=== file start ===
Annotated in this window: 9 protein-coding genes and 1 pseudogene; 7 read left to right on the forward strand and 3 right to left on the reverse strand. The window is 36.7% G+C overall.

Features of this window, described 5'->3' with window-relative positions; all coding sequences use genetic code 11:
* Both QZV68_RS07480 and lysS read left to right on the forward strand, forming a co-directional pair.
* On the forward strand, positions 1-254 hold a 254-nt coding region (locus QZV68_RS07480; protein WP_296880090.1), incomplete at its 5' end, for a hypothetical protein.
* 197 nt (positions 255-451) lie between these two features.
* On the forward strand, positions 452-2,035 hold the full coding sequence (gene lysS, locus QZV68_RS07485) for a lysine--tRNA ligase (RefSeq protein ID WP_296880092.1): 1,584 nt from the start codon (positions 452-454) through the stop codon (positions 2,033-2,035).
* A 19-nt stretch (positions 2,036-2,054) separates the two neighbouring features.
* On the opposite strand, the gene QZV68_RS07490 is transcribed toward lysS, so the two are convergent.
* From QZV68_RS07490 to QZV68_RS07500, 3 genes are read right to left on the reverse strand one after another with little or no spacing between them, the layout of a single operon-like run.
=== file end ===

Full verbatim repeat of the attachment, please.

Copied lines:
Annotated in this window: 9 protein-coding genes and 1 pseudogene; 7 read left to right on the forward strand and 3 right to left on the reverse strand. The window is 36.7% G+C overall.

Features of this window, described 5'->3' with window-relative positions; all coding sequences use genetic code 11:
* Both QZV68_RS07480 and lysS read left to right on the forward strand, forming a co-directional pair.
* On the forward strand, positions 1-254 hold a 254-nt coding region (locus QZV68_RS07480; protein WP_296880090.1), incomplete at its 5' end, for a hypothetical protein.
* 197 nt (positions 255-451) lie between these two features.
* On the forward strand, positions 452-2,035 hold the full coding sequence (gene lysS, locus QZV68_RS07485) for a lysine--tRNA ligase (RefSeq protein ID WP_296880092.1): 1,584 nt from the start codon (positions 452-454) through the stop codon (positions 2,033-2,035).
* A 19-nt stretch (positions 2,036-2,054) separates the two neighbouring features.
* On the opposite strand, the gene QZV68_RS07490 is transcribed toward lysS, so the two are convergent.
* From QZV68_RS07490 to QZV68_RS07500, 3 genes are read right to left on the reverse strand one after another with little or no spacing between them, the layout of a single operon-like run.